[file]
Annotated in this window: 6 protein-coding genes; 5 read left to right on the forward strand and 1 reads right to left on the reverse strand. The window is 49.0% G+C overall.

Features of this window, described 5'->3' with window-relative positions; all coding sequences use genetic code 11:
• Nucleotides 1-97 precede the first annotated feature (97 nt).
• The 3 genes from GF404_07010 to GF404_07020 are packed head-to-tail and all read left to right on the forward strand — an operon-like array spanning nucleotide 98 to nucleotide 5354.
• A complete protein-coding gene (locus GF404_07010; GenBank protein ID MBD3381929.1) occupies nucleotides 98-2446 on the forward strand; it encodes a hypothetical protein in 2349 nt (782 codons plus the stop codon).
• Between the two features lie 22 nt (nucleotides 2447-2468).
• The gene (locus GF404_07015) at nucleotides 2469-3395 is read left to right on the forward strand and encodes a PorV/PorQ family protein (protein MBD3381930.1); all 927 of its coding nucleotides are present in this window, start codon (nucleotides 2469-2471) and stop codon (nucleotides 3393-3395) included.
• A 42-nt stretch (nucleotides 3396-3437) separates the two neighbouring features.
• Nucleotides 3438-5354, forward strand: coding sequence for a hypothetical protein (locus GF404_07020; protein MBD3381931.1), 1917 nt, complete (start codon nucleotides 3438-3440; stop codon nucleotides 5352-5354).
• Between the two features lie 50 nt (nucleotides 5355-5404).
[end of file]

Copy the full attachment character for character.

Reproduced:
Annotated in this window: 6 protein-coding genes; 5 read left to right on the forward strand and 1 reads right to left on the reverse strand. The window is 49.0% G+C overall.

Features of this window, described 5'->3' with window-relative positions; all coding sequences use genetic code 11:
• Nucleotides 1-97 precede the first annotated feature (97 nt).
• The 3 genes from GF404_07010 to GF404_07020 are packed head-to-tail and all read left to right on the forward strand — an operon-like array spanning nucleotide 98 to nucleotide 5354.
• A complete protein-coding gene (locus GF404_07010; GenBank protein ID MBD3381929.1) occupies nucleotides 98-2446 on the forward strand; it encodes a hypothetical protein in 2349 nt (782 codons plus the stop codon).
• Between the two features lie 22 nt (nucleotides 2447-2468).
• The gene (locus GF404_07015) at nucleotides 2469-3395 is read left to right on the forward strand and encodes a PorV/PorQ family protein (protein MBD3381930.1); all 927 of its coding nucleotides are present in this window, start codon (nucleotides 2469-2471) and stop codon (nucleotides 3393-3395) included.
• A 42-nt stretch (nucleotides 3396-3437) separates the two neighbouring features.
• Nucleotides 3438-5354, forward strand: coding sequence for a hypothetical protein (locus GF404_07020; protein MBD3381931.1), 1917 nt, complete (start codon nucleotides 3438-3440; stop codon nucleotides 5352-5354).
• Between the two features lie 50 nt (nucleotides 5355-5404).